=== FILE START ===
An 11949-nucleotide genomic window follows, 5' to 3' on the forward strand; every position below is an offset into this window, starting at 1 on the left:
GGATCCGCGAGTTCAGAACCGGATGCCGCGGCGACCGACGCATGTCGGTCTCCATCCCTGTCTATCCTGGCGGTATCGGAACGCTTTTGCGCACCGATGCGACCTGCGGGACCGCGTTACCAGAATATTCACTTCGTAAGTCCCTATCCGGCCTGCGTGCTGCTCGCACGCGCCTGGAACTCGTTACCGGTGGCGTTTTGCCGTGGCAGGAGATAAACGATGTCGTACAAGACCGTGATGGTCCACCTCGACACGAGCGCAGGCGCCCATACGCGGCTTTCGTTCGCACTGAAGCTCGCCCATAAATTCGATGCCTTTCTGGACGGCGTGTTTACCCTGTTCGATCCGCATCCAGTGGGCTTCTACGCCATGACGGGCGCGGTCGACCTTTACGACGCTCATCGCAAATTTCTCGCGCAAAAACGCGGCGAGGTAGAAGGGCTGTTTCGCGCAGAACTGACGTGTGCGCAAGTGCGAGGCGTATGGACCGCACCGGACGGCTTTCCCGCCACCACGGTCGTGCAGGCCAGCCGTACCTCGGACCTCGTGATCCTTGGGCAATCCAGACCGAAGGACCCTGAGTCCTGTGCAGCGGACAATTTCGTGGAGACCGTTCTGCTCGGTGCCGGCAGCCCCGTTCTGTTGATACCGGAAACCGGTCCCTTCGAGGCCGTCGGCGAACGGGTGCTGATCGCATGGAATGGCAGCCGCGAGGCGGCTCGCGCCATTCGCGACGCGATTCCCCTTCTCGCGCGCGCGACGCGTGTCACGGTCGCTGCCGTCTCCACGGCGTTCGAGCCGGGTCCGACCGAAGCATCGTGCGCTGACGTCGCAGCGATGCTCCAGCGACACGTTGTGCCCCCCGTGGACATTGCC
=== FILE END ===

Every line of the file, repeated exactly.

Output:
An 11949-nucleotide genomic window follows, 5' to 3' on the forward strand; every position below is an offset into this window, starting at 1 on the left:
GGATCCGCGAGTTCAGAACCGGATGCCGCGGCGACCGACGCATGTCGGTCTCCATCCCTGTCTATCCTGGCGGTATCGGAACGCTTTTGCGCACCGATGCGACCTGCGGGACCGCGTTACCAGAATATTCACTTCGTAAGTCCCTATCCGGCCTGCGTGCTGCTCGCACGCGCCTGGAACTCGTTACCGGTGGCGTTTTGCCGTGGCAGGAGATAAACGATGTCGTACAAGACCGTGATGGTCCACCTCGACACGAGCGCAGGCGCCCATACGCGGCTTTCGTTCGCACTGAAGCTCGCCCATAAATTCGATGCCTTTCTGGACGGCGTGTTTACCCTGTTCGATCCGCATCCAGTGGGCTTCTACGCCATGACGGGCGCGGTCGACCTTTACGACGCTCATCGCAAATTTCTCGCGCAAAAACGCGGCGAGGTAGAAGGGCTGTTTCGCGCAGAACTGACGTGTGCGCAAGTGCGAGGCGTATGGACCGCACCGGACGGCTTTCCCGCCACCACGGTCGTGCAGGCCAGCCGTACCTCGGACCTCGTGATCCTTGGGCAATCCAGACCGAAGGACCCTGAGTCCTGTGCAGCGGACAATTTCGTGGAGACCGTTCTGCTCGGTGCCGGCAGCCCCGTTCTGTTGATACCGGAAACCGGTCCCTTCGAGGCCGTCGGCGAACGGGTGCTGATCGCATGGAATGGCAGCCGCGAGGCGGCTCGCGCCATTCGCGACGCGATTCCCCTTCTCGCGCGCGCGACGCGTGTCACGGTCGCTGCCGTCTCCACGGCGTTCGAGCCGGGTCCGACCGAAGCATCGTGCGCTGACGTCGCAGCGATGCTCCAGCGACACGTTGTGCCCCCCGTGGACATTGCC